• Giving staff greater systems access controls than they require to fulfil their role can increase hacking risk. Often staff may have enhanced access that they no longer require which can be exploited, so setting staff privileges to the minimum basis is recommended.
• Ensure all devices are patched as some applications have vulnerabilities that are no longer serviced so ensuring this is something your firm does regularly adds another layer of protection.
• Anti-malware software is created to protect IT infrastructure against malicious software (malware). Anti-malware programs scan your firm’s computer systems to prevent, detect and remove malware.
• ‘Exercise in a box’ is a table-top online tool from the Government’s National Cyber Security Centre which helps firms find out how resilient they are to cyber-attacks, practise their response and test their business continuity / disaster recovery plan in a safe environment.
• Always ensure a firm’s business continuity / disaster recovery plan is either printed and stored in a company safe or safely stored on a cloud system separate to the firm’s main infrastructure. So, in the unfortunate event of a cyber attack, you have access to your plans if your firm’s systems have otherwise been hijacked.
• Don’t be silenced when criminals make demands of you or your firm. They pray on vulnerability and exposing them and escalating it by telling others who could become victim is important.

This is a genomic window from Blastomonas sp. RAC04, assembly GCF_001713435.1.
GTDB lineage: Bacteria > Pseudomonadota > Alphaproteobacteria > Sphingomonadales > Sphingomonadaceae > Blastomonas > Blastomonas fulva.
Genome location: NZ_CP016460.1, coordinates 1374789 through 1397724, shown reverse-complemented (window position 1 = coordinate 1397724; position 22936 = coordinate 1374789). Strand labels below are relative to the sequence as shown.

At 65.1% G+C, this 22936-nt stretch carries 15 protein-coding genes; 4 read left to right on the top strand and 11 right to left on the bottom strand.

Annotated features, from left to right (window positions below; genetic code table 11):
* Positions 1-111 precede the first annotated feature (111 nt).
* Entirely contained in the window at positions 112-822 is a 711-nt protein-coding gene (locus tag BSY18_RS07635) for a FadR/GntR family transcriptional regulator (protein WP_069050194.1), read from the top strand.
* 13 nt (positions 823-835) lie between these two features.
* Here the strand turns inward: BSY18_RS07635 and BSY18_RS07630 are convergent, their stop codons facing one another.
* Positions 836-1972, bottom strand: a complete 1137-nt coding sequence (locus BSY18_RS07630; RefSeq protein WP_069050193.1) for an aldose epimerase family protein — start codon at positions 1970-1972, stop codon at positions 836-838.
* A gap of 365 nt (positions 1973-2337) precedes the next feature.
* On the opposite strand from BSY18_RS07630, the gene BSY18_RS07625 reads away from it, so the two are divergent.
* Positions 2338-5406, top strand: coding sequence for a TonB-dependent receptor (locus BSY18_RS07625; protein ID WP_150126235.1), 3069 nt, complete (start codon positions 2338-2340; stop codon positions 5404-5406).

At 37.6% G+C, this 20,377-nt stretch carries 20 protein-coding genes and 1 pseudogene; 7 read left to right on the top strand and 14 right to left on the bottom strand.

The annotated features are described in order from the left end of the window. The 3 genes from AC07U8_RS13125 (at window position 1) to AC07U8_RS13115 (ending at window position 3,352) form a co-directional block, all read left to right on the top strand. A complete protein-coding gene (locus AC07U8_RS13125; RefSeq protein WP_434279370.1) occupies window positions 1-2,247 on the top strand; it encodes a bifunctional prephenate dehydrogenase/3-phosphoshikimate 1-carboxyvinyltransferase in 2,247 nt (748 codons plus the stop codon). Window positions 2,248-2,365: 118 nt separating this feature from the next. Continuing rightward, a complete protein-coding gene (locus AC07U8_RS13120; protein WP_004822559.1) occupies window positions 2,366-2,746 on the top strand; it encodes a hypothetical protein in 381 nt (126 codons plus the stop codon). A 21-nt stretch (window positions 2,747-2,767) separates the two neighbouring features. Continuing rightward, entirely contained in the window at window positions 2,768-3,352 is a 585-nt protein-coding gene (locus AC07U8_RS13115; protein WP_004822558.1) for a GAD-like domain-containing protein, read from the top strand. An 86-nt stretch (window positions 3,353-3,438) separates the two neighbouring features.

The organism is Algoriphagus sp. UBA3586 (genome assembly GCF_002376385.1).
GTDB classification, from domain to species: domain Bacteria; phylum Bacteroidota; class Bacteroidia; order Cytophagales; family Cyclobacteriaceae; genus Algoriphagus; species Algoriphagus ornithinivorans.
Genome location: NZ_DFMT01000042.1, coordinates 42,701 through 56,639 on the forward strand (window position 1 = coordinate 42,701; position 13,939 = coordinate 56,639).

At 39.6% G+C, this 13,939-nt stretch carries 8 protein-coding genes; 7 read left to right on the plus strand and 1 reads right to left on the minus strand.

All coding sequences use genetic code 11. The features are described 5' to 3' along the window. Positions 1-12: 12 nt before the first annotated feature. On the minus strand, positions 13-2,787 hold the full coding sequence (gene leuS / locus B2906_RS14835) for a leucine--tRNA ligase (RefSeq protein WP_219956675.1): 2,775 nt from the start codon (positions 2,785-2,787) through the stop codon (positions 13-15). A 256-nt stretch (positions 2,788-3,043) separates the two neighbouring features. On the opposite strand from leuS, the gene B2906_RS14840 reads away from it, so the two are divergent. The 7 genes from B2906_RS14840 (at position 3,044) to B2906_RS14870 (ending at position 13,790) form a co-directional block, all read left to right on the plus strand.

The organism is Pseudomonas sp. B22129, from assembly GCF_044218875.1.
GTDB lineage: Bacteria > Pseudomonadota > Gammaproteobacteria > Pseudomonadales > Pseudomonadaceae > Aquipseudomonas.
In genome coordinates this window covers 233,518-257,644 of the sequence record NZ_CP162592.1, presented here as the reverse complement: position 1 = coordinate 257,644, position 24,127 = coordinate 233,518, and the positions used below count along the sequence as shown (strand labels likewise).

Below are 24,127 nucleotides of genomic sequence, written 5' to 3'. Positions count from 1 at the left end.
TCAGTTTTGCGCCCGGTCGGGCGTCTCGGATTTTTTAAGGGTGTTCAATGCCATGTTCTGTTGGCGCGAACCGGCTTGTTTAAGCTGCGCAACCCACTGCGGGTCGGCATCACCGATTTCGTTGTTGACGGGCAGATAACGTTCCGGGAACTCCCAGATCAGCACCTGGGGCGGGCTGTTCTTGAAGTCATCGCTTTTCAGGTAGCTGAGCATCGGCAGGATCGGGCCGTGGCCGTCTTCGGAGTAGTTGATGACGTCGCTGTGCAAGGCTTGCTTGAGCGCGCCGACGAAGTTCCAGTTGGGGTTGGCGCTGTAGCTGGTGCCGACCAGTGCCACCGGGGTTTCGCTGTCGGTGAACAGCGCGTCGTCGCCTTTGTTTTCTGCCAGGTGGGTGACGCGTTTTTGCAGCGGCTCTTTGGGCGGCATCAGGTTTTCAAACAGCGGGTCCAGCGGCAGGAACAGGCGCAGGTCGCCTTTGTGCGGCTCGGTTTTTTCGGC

• In the event of an attack, once you have clarity on what information has been breached you can have conversations with your regulator, clients and PII as applicable as per GDPR guidance. Firms are required to inform the Information Commissioner’s Office (ICO) within 72 hours of the firm becoming aware of a breach.
• Implement Cyber Essentials or Cyber Essentials Plus for your firm. Cyber Essentials, a government backed scheme, is the basic level of cyber security a firm should have to mitigate risks from over 80% of common cyber attacks. Cyber Essentials covers five key areas of vulnerability and is recommended by the National Cyber Security Centre for all businesses. Cyber Essentials Plus offers all the same benefits as Cyber Essentials plus an extra level of protection to your firm. Cyber Essentials Plus is independently assessed by one of our expert assessors who will perform an internal and external vulnerability scan as well as checking a sample size of devices to certify your security arrangements to Cyber Essentials Plus level.
Lawyer Checker is a risk mitigation specialist for the legal sector and can assist in implementing online security solutions for your firm. We already work with hundreds of solicitors and conveyancers everyday doing just that. Contact Mark Siwiec from our Cyber Team to take the next steps in defending your firm. Don’t become the next victim.
This article was submitted to be published by Lawyer Checker as part of their advertising agreement with Today’s Conveyancer. The views expressed in this article are those of the submitter and not those of Today’s Conveyancer.